Tunisian composer/singer/oud player's brilliant collaboration with New York Jazz musicians, written in India and dedicated to Syria. Dhafer teams up with pianist Aaron Parks, bassist Ben Williams and drummer Mark Giuliana for a powerful, expressive combination of oud, voice and jazz. (Our own Joseph Tawadros did something similar a few years back.) We'll also hear Syrian saxophonist Basel Rajoub's emotional piece of thanks to his new homeland, Switzerland, two dark pieces from Kasey Chambers' new album, about Jonestown and about Romeo and Juliet and a French-based trio of West Indians led by pianist Gregory Privat with their, muscular, non-calypso take on jazz. And I'll finish the show up with a showstopper (!) - Earl Hines' tribute to Fats Waller that caused me to pull to the side of the road when I first heard it on the Daily Planet over 20 years ago.
An English and Irish music fest featuring Andy Irvine and Luke Plumb, Jenna Moynihan, Jim Moray, Chris Wood, Andrew Robson and Mara Kiek and Fay Hield and the Hurricane Party plus jazz from Tunisia's Dhafer Yousseff and a New York city trio. We'll also hear a track from next week's CD of the week, Kasey Chambers' 'Dragonfly' and a couple of tracks from Russian born, Nashville-based multi-instrumentalist Ilya Toshinskiy's album of banjo tunes.
The most amazing bluegrass fiddler is joined by great fiddling from India's Jyotsna Srikanth, Mongolian group Anda Union, The Kronos Quartet and Celtic fiddler Jenna Moynihan. The blind Indiana fiddler's new album is his first 'solo' effort in about 10 years. We'll hear him play an astounding duet with mandolinist Andy Statman and play smooth as silk at a very fast tempo. Jyotsna joins the Bollywood Brass Band on their new album and Anda Union's latest is a powerful, well-produced outing of traditional Mongolian pieces. From England, we'll hear Chris Wood's hymn-like question song about faith and reason and Fay Hield and the Hurricane Party's hymn version of a Tom Waits song. And more high powered bluegrass from latest recordings by the Infamous Stringdusters and by Ilya Toshinkskiy.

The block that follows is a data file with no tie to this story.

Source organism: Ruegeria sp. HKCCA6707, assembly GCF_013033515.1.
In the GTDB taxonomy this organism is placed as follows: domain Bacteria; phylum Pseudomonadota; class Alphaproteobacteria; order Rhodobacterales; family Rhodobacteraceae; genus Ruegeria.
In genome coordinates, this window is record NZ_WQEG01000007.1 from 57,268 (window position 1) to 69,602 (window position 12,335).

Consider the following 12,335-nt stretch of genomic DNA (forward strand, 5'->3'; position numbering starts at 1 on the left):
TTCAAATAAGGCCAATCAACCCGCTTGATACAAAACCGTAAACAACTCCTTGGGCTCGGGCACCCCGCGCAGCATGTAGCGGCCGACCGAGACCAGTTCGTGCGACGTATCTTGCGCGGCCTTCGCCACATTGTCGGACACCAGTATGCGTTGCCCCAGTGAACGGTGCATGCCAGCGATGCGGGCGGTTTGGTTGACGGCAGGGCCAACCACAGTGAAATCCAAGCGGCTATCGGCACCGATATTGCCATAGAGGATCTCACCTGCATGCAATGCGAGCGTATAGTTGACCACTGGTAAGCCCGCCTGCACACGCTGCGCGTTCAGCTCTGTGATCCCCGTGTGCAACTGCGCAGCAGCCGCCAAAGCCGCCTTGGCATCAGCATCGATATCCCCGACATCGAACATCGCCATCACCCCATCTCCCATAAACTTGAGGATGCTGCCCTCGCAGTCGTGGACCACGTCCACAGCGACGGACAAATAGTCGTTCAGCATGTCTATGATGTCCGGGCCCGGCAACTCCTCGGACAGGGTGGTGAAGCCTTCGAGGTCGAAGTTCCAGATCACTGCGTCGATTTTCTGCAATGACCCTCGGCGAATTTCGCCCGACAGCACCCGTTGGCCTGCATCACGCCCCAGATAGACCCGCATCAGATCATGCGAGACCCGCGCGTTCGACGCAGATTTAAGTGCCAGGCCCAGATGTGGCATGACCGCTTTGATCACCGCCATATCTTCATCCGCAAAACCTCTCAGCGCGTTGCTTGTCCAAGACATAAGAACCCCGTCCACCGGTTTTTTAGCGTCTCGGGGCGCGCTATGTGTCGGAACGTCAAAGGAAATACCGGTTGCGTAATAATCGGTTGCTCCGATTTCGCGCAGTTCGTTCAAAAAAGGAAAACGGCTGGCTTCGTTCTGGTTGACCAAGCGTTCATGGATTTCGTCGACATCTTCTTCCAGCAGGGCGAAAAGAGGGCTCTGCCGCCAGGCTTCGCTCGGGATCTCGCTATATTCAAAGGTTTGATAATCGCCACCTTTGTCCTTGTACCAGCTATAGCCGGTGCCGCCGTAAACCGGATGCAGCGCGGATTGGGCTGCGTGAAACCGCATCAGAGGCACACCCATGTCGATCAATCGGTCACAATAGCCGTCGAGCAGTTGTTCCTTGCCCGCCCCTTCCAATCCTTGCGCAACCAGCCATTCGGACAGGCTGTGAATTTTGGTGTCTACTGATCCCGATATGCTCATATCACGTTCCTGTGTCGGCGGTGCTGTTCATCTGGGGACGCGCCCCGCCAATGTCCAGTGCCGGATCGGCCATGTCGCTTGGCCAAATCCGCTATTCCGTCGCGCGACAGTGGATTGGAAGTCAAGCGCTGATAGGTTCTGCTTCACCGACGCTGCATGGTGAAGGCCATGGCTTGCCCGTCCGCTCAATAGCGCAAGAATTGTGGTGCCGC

Improvising vocalist (and huge Elvis fan) Lisa Dillan and guitarist Asbjrn Lerheim bring out Elvis' sensitive side with their spare, measured versions of songs he recorded. This is the second album of Elvis songs by the Norwegian duo, and the better to my ears because it brings out the quiet side of these songs that Elvis sang. We'll also hear the king himself turn 'She Thinks I Still Care' into a blues shuffle, and Jimmy Day, who turned down a job in E's band, with his heartrending country version of the same song. And we'll play Elvis' hero, Arthur 'Big Boy' Crudup, with his version, the original, of 'That's Alright Mama.' A song for the Queen (Victoria) by artist of the week Chris Wood (actually his setting to music of AE Housman's poem '1887' about the Shropshire lads who died for the Empire) and moving songs for Chris' daughter, written about a decade apart.